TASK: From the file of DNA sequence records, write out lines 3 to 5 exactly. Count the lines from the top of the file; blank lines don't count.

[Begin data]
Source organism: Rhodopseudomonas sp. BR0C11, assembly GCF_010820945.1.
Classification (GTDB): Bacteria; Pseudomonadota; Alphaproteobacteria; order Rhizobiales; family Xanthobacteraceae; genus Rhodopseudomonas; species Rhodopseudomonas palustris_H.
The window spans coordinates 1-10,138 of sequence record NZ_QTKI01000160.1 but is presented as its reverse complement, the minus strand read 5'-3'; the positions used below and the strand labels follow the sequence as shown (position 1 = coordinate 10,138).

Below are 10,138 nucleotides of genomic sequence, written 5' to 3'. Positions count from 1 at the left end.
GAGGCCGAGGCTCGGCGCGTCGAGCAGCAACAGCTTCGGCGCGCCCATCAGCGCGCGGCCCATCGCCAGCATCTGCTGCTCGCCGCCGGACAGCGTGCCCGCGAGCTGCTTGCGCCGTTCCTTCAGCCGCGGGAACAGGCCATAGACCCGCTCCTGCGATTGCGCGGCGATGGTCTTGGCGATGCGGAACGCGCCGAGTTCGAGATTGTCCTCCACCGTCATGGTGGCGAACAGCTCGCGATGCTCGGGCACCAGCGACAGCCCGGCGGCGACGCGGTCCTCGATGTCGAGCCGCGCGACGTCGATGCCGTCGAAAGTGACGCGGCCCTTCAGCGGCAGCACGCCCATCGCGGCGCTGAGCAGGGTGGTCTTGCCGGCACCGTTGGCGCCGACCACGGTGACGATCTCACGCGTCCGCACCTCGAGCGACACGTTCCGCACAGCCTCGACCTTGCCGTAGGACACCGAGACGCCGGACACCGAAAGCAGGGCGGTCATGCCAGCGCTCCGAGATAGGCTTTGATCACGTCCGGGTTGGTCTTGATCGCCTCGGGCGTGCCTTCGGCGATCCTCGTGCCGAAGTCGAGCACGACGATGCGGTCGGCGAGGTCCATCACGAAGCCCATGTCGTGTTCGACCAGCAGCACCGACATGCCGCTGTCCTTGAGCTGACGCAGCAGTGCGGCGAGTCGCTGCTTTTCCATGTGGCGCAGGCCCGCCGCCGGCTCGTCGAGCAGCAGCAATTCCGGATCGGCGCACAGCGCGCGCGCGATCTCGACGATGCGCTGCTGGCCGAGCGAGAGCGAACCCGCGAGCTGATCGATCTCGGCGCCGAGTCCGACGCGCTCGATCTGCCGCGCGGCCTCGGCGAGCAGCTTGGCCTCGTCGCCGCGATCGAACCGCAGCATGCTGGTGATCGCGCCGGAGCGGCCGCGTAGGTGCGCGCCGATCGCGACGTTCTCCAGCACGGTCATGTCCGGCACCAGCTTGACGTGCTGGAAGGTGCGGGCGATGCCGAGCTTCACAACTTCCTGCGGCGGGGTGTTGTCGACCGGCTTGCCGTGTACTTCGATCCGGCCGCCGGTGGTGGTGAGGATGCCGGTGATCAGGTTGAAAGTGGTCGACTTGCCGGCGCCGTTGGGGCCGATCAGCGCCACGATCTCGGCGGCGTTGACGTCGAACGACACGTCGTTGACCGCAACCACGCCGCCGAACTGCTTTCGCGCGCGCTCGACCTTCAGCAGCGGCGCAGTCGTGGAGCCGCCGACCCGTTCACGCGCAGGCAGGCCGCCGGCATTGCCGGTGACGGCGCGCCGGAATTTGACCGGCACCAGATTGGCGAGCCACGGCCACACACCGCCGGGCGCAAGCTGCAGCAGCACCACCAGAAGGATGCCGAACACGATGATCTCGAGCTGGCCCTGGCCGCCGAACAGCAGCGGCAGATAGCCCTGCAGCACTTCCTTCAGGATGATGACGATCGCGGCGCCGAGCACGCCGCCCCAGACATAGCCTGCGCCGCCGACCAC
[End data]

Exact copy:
The window spans coordinates 1-10,138 of sequence record NZ_QTKI01000160.1 but is presented as its reverse complement, the minus strand read 5'-3'; the positions used below and the strand labels follow the sequence as shown (position 1 = coordinate 10,138).

Below are 10,138 nucleotides of genomic sequence, written 5' to 3'. Positions count from 1 at the left end.
GAGGCCGAGGCTCGGCGCGTCGAGCAGCAACAGCTTCGGCGCGCCCATCAGCGCGCGGCCCATCGCCAGCATCTGCTGCTCGCCGCCGGACAGCGTGCCCGCGAGCTGCTTGCGCCGTTCCTTCAGCCGCGGGAACAGGCCATAGACCCGCTCCTGCGATTGCGCGGCGATGGTCTTGGCGATGCGGAACGCGCCGAGTTCGAGATTGTCCTCCACCGTCATGGTGGCGAACAGCTCGCGATGCTCGGGCACCAGCGACAGCCCGGCGGCGACGCGGTCCTCGATGTCGAGCCGCGCGACGTCGATGCCGTCGAAAGTGACGCGGCCCTTCAGCGGCAGCACGCCCATCGCGGCGCTGAGCAGGGTGGTCTTGCCGGCACCGTTGGCGCCGACCACGGTGACGATCTCACGCGTCCGCACCTCGAGCGACACGTTCCGCACAGCCTCGACCTTGCCGTAGGACACCGAGACGCCGGACACCGAAAGCAGGGCGGTCATGCCAGCGCTCCGAGATAGGCTTTGATCACGTCCGGGTTGGTCTTGATCGCCTCGGGCGTGCCTTCGGCGATCCTCGTGCCGAAGTCGAGCACGACGATGCGGTCGGCGAGGTCCATCACGAAGCCCATGTCGTGTTCGACCAGCAGCACCGACATGCCGCTGTCCTTGAGCTGACGCAGCAGTGCGGCGAGTCGCTGCTTTTCCATGTGGCGCAGGCCCGCCGCCGGCTCGTCGAGCAGCAGCAATTCCGGATCGGCGCACAGCGCGCGCGCGATCTCGACGATGCGCTGCTGGCCGAGCGAGAGCGAACCCGCGAGCTGATCGATCTCGGCGCCGAGTCCGACGCGCTCGATCTGCCGCGCGGCCTCGGCGAGCAGCTTGGCCTCGTCGCCGCGATCGAACCGCAGCATGCTGGTGATCGCGCCGGAGCGGCCGCGTAGGTGCGCGCCGATCGCGACGTTCTCCAGCACGGTCATGTCCGGCACCAGCTTGACGTGCTGGAAGGTGCGGGCGATGCCGAGCTTCACAACTTCCTGCGGCGGGGTGTTGTCGACCGGCTTGCCGTGTACTTCGATCCGGCCGCCGGTGGTGGTGAGGATGCCGGTGATCAGGTTGAAAGTGGTCGACTTGCCGGCGCCGTTGGGGCCGATCAGCGCCACGATCTCGGCGGCGTTGACGTCGAACGACACGTCGTTGACCGCAACCACGCCGCCGAACTGCTTTCGCGCGCGCTCGACCTTCAGCAGCGGCGCAGTCGTGGAGCCGCCGACCCGTTCACGCGCAGGCAGGCCGCCGGCATTGCCGGTGACGGCGCGCCGGAATTTGACCGGCACCAGATTGGCGAGCCACGGCCACACACCGCCGGGCGCAAGCTGCAGCAGCACCACCAGAAGGATGCCGAACACGATGATCTCGAGCTGGCCCTGGCCGCCGAACAGCAGCGGCAGATAGCCCTGCAGCACTTCCTTCAGGATGATGACGATCGCGGCGCCGAGCACGCCGCCCCAGACATAGCCTGCGCCGCCGACCAC